There have been so many Deadpool mini-series, the quality of them all over the place. Why not add another one to the pile? Introducing Deadpool the Duck, a five-issue mini-series from earlier in 2017. Is it good?
Writer: Stuart Moore
Artist: Jacopo Camagni
Publisher: Marvel Comics
Let’s get straight to the point: Deadpool the Duck is a bad comic. It’s not because of the concept of Deadpool and Howard the Duck being merged into one being. If anything, the mini-series does very little with that actual concept. It’s mostly just a duck in a Deadpool costume. There’s no personality combining–don’t expect Deadpool’s happy energy mixed with Howard’s cynicism and anger. It doesn’t show how people react to a Deadpool duck nor is there anything really unique done here. It’s just a Deadpool story with Howard as a second protagonist and Rocket Raccoon guest starring.
The problem with the mini-series as a whole is that it isn’t very well-written. The story itself feels completely random and all over the place, almost like this is a Mad-Libs story. No plot points ever seem to connect to one another all that well, side characters and villains aren’t interesting (any moments of pathos fall rather flat since we barely know any of the side characters), the story is hard to follow at times due to how it randomly cuts from scene to scene, and the story flows terribly from panel to panel at times. Most importantly though, the story overall is just not funny. Gags are repeated too often, jokes are repeated too few times in some cases when there is supposed to be a running joke, most of the humor is poorly timed and executed, there’s nothing really clever, and Deadpool and Howard both come across as more irritating than funny. Outside of one half-smile, I never laughed, chuckled, smirked, or anything during this entire mini-series. It’s not written well and it’s not funny, which kills a humor-focused comic like this.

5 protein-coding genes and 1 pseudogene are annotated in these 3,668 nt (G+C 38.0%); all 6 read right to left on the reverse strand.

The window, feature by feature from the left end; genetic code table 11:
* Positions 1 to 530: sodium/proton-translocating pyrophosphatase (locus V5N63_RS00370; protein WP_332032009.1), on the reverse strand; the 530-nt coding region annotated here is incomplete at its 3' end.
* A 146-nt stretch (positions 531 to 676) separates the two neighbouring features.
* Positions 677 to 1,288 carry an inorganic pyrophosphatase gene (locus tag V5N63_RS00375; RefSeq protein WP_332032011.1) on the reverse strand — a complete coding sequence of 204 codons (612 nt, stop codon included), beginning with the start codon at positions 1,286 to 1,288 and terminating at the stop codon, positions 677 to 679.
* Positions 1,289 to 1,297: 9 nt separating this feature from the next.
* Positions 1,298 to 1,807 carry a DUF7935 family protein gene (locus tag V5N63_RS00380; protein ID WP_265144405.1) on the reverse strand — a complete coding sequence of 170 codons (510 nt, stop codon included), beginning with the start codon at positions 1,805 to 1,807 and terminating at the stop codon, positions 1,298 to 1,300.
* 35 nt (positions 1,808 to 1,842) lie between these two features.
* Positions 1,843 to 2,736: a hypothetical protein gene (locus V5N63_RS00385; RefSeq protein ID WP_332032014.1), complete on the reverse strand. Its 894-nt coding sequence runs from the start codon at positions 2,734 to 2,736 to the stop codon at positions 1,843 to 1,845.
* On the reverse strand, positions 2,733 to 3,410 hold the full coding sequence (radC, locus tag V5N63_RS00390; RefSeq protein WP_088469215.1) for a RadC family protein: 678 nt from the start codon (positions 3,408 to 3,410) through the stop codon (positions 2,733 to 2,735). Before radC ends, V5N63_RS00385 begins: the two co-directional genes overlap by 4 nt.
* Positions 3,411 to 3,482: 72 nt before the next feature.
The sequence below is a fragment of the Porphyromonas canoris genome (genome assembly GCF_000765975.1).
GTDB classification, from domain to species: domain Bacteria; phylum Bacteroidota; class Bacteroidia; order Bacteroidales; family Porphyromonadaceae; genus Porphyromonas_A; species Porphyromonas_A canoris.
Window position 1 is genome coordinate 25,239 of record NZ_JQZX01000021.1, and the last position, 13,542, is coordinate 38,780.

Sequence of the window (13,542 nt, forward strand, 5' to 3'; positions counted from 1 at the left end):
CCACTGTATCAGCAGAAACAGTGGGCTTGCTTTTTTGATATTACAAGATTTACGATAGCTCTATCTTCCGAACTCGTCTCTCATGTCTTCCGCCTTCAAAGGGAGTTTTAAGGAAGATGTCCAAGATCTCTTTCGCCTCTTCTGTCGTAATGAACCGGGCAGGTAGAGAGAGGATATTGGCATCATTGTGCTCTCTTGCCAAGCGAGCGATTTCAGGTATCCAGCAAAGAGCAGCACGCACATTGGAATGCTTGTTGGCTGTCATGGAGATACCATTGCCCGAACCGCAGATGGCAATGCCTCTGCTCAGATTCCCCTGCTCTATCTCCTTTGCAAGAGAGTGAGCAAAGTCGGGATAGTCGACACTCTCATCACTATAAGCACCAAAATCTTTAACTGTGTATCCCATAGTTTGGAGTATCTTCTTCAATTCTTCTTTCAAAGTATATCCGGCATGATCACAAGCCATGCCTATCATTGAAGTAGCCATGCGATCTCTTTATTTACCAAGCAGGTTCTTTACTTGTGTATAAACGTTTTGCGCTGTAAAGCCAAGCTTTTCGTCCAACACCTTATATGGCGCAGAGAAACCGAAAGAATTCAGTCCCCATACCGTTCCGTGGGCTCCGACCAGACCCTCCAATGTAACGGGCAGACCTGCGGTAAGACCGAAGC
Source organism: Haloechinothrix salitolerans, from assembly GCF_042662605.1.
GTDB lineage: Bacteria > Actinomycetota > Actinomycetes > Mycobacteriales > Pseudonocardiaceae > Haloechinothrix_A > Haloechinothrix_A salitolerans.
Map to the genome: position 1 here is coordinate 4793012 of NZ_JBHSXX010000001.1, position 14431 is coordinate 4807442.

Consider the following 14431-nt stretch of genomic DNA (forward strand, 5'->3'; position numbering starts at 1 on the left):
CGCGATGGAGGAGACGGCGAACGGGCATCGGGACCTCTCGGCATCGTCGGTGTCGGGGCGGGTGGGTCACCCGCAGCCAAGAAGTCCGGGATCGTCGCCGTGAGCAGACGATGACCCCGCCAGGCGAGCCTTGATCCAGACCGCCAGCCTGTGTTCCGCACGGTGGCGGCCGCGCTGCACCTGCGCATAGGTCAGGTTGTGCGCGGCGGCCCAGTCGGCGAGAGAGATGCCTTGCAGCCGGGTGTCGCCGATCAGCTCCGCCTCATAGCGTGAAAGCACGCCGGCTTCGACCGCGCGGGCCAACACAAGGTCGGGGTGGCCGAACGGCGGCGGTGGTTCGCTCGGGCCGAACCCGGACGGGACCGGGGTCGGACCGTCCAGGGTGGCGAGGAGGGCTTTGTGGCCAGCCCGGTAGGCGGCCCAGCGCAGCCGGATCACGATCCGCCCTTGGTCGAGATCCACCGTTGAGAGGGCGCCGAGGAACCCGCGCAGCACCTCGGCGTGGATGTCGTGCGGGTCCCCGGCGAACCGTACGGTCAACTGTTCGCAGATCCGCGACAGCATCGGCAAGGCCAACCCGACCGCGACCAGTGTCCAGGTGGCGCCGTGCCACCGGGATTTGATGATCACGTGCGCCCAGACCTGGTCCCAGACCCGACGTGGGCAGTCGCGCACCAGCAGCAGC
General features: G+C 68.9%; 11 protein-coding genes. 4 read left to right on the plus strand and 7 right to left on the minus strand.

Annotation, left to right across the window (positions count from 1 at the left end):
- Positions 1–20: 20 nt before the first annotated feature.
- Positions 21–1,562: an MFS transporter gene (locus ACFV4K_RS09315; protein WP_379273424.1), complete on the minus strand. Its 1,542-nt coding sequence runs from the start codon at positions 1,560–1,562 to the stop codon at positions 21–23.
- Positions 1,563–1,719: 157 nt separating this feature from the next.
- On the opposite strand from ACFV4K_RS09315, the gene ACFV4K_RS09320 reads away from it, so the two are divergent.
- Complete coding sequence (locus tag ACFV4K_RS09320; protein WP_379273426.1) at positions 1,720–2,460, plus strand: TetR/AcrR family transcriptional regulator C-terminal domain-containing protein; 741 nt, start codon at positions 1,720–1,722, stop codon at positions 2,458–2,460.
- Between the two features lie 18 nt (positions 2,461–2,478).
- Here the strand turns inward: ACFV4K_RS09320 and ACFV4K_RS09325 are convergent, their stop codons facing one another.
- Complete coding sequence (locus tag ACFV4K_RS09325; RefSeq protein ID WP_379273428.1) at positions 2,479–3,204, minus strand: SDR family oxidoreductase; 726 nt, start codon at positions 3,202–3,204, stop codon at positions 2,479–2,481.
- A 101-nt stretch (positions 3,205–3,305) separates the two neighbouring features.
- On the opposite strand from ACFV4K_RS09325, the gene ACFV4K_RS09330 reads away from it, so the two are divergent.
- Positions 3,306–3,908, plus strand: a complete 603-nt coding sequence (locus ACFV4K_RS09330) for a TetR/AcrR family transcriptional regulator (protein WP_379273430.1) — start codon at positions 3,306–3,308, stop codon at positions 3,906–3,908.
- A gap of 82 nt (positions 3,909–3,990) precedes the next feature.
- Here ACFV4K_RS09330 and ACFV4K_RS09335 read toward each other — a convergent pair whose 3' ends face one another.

While Stuart Moore’s writing leaves a lot to be desired, the artwork provided by Jacopo Camagni isn’t too bad. He does a solid enough job when it comes to drawing the characters and providing a very nice, visual range of emotion and expression in everyone’s faces. There’s no poor anatomy, the action is static but looks fine, and the colors by Israel Silva certainly pop and add to the overall visual experience. The main problem lies in the fact that Camagni’s layouts and storytelling leaves quite a bit to be desired. I’m not sure if it is Moore’s scripts, because Camagni has trouble making flowing layouts. Everything feels janky, awkwardly paced, and is constantly jumping around. Sometimes you turn a page and we are on a completely different topic. There’s also occasional panel where it looks like a character should be talking, but isn’t and their mouth is just hanging open.
Is It Good?
Deadpool the Duck is just not worth the time. There’s very little of actual substance, quality writing, or even humor in this five-issue mini-series. The concept isn’t pushed far enough to live up to any interesting potential. The art is okay for the most part, but that doesn’t make up for such a bad comic. There’s little else to say, but don’t buy this trade collection, even if you’re a Deadpool or Howard the Duck fan.
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